Thankfully, units defeated in combat are not outright killed. Instead being injured for certain number of days based on how much punishment they received. This adds yet more complexity as they can still take part in future combat, but will be weaker. You could march on, allowing them time to recover, but potentially being hit another attack before they are in fighting shape again. Or you could simply set up camp and rest long enough for them to recover, thus using up your food supplies and stalling your progress. Tough choices.

There is also a full on war section, where your entire caravan will face off against another army. See, during the chessboard combat, only your heroes go into battle. Whilst your caravan as a whole has dozens, even hundreds, of other people along for the journey, which includes both soldiers and peasants. These caravans are nomadic colonies, not roving warbands. So war, if handled poorly, can lead to a massive loss of life. The outset is, again, simple on the surface, with everything being a series of text options such as forming a defensive line or turning to retreat. Though the battle almost always ends with your heroes going into a head on collision with, effectively, the other army’s heroes.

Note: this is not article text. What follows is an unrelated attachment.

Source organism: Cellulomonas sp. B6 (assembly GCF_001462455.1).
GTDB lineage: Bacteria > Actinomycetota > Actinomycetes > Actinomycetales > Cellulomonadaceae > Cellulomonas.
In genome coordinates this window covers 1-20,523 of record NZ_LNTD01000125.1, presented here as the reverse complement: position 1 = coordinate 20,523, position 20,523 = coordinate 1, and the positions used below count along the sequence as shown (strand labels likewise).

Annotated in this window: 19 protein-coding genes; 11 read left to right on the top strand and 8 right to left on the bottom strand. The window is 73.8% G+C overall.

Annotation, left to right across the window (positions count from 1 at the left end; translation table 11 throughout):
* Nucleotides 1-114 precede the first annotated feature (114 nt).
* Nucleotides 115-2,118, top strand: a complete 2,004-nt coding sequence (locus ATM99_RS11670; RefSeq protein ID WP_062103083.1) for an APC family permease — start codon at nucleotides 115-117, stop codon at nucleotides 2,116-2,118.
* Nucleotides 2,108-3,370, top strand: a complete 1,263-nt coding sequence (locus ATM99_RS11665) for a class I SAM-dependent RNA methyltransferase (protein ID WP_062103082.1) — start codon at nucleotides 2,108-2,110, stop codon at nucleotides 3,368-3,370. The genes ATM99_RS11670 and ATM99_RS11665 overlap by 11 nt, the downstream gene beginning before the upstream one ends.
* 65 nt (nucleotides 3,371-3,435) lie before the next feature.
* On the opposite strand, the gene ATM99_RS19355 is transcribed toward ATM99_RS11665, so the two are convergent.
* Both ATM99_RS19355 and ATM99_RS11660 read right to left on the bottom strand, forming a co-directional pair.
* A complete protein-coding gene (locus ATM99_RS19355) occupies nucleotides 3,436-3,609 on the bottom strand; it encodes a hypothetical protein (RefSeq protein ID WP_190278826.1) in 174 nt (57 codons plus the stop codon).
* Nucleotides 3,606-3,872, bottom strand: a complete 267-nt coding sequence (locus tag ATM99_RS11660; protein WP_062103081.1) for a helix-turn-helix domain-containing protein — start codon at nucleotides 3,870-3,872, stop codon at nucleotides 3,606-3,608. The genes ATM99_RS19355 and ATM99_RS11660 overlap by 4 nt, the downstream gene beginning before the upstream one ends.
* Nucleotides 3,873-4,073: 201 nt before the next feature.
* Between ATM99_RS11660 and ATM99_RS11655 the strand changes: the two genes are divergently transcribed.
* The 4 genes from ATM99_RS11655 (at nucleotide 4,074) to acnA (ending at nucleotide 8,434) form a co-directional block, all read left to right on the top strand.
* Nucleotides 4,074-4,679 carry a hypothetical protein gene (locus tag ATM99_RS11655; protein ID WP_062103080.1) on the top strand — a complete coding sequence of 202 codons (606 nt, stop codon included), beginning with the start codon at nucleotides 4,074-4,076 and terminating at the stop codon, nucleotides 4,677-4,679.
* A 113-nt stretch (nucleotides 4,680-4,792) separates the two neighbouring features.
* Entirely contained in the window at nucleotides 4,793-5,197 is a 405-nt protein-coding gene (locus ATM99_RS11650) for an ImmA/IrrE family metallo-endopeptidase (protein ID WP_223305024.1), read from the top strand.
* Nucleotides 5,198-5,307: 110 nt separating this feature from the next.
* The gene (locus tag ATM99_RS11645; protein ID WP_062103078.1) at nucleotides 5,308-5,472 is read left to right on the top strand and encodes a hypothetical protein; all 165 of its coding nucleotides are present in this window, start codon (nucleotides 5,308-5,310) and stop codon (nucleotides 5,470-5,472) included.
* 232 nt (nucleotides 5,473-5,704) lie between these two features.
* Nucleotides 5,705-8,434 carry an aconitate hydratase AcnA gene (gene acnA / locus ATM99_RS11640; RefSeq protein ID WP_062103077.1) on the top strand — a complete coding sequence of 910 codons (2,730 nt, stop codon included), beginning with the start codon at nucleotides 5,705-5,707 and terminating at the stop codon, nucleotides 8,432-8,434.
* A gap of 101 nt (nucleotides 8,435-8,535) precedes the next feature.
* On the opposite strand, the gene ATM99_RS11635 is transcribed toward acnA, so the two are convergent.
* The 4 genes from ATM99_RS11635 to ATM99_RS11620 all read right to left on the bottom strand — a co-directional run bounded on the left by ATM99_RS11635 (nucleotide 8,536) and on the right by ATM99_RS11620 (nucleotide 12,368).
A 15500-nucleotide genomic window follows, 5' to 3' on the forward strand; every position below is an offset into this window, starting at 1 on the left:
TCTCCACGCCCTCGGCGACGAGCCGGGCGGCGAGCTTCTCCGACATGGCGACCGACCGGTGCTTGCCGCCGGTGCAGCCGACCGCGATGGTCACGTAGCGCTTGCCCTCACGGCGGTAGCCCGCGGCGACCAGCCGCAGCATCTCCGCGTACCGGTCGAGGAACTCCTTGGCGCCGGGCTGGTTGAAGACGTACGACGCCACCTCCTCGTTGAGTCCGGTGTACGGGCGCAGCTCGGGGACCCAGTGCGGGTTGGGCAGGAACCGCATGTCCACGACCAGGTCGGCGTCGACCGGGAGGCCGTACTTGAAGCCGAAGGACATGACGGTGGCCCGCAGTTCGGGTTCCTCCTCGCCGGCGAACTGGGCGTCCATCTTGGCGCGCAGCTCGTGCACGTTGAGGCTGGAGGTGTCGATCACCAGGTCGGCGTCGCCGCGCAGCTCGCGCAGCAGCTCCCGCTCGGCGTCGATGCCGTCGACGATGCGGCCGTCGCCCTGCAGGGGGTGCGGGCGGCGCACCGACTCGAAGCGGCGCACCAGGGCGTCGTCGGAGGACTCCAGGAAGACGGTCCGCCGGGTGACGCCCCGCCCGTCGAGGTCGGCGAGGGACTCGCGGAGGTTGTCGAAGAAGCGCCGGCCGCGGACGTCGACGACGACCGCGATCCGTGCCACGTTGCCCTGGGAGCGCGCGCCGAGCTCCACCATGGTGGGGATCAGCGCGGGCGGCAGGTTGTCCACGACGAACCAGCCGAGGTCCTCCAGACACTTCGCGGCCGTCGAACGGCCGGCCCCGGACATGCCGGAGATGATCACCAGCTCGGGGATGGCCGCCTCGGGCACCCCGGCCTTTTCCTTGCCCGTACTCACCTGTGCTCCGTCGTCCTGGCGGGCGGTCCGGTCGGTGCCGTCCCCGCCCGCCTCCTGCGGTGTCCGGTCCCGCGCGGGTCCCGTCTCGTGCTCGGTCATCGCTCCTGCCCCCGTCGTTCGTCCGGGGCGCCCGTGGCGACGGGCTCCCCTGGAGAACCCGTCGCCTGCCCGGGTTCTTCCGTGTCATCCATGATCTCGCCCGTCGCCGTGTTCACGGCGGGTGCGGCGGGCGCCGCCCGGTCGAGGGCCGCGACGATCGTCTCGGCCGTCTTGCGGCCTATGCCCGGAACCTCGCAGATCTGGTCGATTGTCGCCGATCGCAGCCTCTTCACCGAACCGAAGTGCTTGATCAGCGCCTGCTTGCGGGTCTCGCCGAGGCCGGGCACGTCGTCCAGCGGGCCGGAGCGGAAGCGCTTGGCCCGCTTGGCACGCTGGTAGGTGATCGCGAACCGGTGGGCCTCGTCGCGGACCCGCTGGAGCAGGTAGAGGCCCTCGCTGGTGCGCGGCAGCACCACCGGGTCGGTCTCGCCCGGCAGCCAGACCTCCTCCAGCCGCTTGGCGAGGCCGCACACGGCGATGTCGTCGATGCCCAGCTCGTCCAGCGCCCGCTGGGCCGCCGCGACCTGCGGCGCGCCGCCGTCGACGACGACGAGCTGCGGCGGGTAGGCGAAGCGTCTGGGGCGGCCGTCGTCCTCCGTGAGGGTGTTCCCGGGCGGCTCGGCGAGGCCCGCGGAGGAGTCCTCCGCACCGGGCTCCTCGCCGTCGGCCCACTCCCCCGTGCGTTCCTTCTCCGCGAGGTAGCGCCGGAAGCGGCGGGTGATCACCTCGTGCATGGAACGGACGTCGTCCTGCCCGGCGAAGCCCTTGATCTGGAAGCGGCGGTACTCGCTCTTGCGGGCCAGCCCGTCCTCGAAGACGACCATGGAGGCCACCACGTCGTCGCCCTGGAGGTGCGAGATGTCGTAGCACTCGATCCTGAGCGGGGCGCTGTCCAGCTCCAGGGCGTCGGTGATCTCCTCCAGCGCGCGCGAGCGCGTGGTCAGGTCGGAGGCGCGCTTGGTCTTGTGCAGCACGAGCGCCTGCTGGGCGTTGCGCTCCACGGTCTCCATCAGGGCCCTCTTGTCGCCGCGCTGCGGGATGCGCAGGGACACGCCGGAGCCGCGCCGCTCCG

Maybe it's a magic trick.

Maybe it's a magic trick.

Really, the one thing to be taken away from all this is that The Banner Saga, whilst incomplete, is already a finished product. The backbone of the game, its plot and gameplay, are expertly crafted and irresolute. Truly, the only thing remaining is for January to roll around and for the game to go live. It is already fantastic, with everything being exactly what it should. The final build promising only more joy as it fleshes out the full story to its inevitable climax. The final build promising only more joy as it fleshes out the full story to its inevitable climax. And beards, oh yes, there will be more beards. There are Dredge to be slain and tales to be spun.

Our saga is just beginning.